The Seagate leads the IOPS-per-Watt measurements easily and outpaces the 8TB contenders. The efficiency metrics would also be higher for the SATA He10, as well.

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The HGST He10 takes the lead during the random read workload and nudges the Seagate 10TB aside with a peak speed of 252 IOPS at QD256. The Seagate is well within competitive range at 245 IOPS at QD256, but a closer examination of the results reveals that it has a performance advantage from QD to QD64. Nearline HDDs often reside in large RAID arrays or object storage pools, which spreads the workload over many drives, thus making low-QD performance especially relevant. The Seagate 10TB leads the entire span of light workloads, with its only challenger being its 8TB predecessor. 

We usually do not include scatter results for random read HDD tests, as the difference between competing products is typically small, and the resultant charts are either very hard to interpret or simply incomprehensible. In this case, we do get the benefit of a closer examination of the WD Gold 8TB and the HGST He8. Both drives have the lowest performance from QD64 to QD256, which separates them from the pack. However, it would be hard to tell the two apart because they offer such a similar performance profile during the tests that the results are nearly carbon copies; that is, one drive overlays the other neatly in the charts. We know that WD based the drives on the same technology, but the test results during this workload might convince some that they are actually the same drive.

These similar results carry over to the latency over IOPS, QoS and histogram tests. These charts also reveal that the He10 offers the best performance under heavy load, while the Seagate competitors are better during light workloads.

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The rubber meets the road in the mixed workload test. Storage vendors regale us with performance specifications for either pure read or write workloads, which are the easiest to master, but in reality, most workloads feature a mixture of read and write activity. This test includes both read (100/0) and write workloads (0/100) on the left and right sides of the chart, respectively. We mix in more write activity as the test progresses to subject the drives to more relevant and challenging mixed read/write workloads.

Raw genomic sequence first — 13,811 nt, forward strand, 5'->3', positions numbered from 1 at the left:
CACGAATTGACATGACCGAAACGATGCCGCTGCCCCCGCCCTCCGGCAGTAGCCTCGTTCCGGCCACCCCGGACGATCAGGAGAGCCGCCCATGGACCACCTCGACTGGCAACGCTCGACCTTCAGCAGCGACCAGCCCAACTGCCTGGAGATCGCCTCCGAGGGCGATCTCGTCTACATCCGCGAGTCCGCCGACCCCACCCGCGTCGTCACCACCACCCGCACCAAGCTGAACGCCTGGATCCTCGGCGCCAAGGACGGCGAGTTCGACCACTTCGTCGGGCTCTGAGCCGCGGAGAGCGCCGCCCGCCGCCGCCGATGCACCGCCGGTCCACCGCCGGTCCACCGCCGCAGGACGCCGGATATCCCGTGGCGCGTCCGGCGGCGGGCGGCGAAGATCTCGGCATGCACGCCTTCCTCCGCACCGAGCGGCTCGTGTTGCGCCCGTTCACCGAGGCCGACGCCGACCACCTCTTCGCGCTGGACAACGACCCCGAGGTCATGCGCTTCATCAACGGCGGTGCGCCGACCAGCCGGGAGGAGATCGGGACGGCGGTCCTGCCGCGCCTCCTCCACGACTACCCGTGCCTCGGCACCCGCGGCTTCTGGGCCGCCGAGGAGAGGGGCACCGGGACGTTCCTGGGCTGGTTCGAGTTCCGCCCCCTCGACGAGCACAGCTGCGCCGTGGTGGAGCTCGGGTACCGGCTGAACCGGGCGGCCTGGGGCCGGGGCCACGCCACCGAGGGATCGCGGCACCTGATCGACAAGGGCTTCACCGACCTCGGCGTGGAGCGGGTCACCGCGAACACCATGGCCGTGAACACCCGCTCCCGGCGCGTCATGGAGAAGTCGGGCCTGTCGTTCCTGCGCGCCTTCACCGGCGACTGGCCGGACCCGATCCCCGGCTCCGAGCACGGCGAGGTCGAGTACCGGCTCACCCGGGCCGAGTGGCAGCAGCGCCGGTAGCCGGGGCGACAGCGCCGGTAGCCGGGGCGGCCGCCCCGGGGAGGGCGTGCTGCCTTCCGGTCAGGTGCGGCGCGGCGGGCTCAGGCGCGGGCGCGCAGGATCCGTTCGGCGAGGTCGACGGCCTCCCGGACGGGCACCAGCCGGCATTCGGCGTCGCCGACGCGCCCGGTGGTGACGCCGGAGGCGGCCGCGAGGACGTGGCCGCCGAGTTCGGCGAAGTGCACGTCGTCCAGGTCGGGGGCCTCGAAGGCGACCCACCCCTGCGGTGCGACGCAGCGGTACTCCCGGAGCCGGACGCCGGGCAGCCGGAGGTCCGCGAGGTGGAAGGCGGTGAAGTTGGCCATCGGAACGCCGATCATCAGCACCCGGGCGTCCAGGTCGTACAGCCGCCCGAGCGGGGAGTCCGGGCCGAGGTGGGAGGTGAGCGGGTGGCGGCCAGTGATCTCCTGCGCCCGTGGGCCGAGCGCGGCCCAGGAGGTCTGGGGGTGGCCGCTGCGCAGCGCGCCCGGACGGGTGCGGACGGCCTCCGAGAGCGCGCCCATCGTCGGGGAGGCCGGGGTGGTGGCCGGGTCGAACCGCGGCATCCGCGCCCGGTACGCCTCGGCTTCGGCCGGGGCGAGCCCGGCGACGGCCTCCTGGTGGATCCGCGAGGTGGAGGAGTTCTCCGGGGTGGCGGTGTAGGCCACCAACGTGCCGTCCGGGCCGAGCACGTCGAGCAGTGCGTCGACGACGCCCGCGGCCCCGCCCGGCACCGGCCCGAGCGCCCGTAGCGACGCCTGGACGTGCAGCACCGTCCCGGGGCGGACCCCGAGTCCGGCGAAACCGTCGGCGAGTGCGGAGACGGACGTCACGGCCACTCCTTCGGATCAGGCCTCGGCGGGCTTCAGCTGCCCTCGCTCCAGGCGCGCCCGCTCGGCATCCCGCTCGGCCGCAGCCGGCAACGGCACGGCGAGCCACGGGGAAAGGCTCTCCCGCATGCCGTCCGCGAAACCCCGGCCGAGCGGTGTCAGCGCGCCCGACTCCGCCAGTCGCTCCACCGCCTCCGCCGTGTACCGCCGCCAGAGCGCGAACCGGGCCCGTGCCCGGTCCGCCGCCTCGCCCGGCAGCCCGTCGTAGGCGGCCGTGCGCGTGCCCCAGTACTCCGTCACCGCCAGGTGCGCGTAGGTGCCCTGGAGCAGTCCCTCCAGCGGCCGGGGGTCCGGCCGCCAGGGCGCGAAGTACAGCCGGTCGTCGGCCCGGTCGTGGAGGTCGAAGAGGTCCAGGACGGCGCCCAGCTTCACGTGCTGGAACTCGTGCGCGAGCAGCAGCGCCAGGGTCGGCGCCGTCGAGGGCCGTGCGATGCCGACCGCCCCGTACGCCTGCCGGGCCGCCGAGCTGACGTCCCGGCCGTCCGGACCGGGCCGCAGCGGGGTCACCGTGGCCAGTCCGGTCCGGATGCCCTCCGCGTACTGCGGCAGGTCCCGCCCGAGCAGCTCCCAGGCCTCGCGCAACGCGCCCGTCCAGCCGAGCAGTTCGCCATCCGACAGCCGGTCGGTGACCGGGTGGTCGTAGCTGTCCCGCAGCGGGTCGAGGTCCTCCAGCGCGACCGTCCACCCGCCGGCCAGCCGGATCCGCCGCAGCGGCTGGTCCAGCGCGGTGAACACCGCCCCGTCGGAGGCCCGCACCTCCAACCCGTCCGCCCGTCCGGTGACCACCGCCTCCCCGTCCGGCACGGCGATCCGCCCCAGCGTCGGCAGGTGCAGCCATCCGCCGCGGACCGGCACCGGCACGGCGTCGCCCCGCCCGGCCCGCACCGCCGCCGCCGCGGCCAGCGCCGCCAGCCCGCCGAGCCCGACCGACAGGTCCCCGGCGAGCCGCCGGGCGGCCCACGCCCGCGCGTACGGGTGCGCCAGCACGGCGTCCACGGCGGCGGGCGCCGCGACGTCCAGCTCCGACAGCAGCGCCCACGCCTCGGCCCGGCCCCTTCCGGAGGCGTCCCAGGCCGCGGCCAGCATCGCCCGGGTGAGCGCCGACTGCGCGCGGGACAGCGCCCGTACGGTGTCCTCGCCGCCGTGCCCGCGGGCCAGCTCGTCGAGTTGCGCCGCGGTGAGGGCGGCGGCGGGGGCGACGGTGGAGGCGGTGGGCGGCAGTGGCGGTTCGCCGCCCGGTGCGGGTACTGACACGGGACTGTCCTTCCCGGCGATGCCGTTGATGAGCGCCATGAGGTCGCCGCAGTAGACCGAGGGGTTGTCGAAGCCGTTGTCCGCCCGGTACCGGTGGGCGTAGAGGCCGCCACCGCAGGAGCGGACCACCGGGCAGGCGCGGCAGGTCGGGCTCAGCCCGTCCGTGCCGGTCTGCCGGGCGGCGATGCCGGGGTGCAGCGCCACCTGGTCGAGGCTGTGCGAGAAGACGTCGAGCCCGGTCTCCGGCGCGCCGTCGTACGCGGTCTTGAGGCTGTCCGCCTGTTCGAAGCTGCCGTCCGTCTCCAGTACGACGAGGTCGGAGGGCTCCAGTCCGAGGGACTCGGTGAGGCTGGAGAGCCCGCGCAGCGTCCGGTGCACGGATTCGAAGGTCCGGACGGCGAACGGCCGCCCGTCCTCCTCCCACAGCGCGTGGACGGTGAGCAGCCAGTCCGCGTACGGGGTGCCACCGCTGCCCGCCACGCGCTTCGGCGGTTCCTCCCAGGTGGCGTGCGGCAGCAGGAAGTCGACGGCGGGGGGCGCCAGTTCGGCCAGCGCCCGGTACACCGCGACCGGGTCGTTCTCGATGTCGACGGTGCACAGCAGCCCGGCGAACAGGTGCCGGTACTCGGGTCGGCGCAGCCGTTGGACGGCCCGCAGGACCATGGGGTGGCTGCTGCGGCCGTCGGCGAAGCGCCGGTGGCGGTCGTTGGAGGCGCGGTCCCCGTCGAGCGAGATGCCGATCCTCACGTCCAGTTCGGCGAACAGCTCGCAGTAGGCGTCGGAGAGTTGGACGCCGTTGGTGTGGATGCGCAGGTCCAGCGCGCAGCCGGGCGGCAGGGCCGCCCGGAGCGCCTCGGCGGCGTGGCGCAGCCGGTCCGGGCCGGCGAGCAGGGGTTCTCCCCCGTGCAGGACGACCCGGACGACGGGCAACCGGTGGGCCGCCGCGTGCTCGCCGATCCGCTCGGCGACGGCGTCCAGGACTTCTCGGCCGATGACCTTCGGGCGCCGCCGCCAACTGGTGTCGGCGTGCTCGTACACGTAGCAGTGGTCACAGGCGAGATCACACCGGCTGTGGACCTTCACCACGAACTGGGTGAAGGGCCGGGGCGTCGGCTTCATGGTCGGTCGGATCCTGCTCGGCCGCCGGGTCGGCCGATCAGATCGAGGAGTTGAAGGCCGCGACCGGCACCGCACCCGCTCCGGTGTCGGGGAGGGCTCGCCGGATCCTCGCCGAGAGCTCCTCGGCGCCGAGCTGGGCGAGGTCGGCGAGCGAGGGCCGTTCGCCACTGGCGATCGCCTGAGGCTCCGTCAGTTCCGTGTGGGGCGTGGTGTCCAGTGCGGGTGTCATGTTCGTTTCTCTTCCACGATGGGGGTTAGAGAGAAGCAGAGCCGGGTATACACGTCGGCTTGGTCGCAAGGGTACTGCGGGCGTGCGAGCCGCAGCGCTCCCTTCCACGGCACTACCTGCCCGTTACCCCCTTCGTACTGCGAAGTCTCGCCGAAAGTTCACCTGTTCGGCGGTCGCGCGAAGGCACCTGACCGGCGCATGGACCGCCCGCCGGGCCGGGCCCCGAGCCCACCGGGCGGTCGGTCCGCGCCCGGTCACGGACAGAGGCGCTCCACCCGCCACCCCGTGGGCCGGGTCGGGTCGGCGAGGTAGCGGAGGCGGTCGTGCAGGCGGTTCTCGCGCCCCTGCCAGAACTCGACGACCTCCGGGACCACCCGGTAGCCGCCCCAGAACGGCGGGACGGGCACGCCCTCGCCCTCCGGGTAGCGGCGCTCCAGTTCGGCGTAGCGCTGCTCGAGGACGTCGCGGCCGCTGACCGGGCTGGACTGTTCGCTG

The Seagate exhibits its proclivity for random read workloads as it leads on the left side of the chart, but the He10 offers more performance from the 70/30 read/write workload to the 30/70 read/write mixture.

Both the He10 and the WD Gold 8TB experience a significant performance decline at 20/80 and 90/10 mixtures. We identified this tendency when HGST debuted its game-changing media caching with its 15K HDDs, but subsequent products, such as the 10K and 7,200-RPM models, eliminated the tendency. The issue returns, but in reality, it isn't much of an issue. It would be a stretch to refer to these heavy-write random workloads as a corner case, but it is going to be rare enough, especially in light of the dominance of sequential workloads in high capacity applications, that it is almost a non-factor.

We also note one of the few differentiators between the He8 and the WD Gold 8TB in this test. The He8 continues to offer a steady performance profile as we reach the heavy workload mixtures, but the WD Gold dips.

Paul Alcorn

Paul Alcorn is the Deputy Managing Editor for Tom's Hardware US. He writes news and reviews on CPUs, storage and enterprise hardware.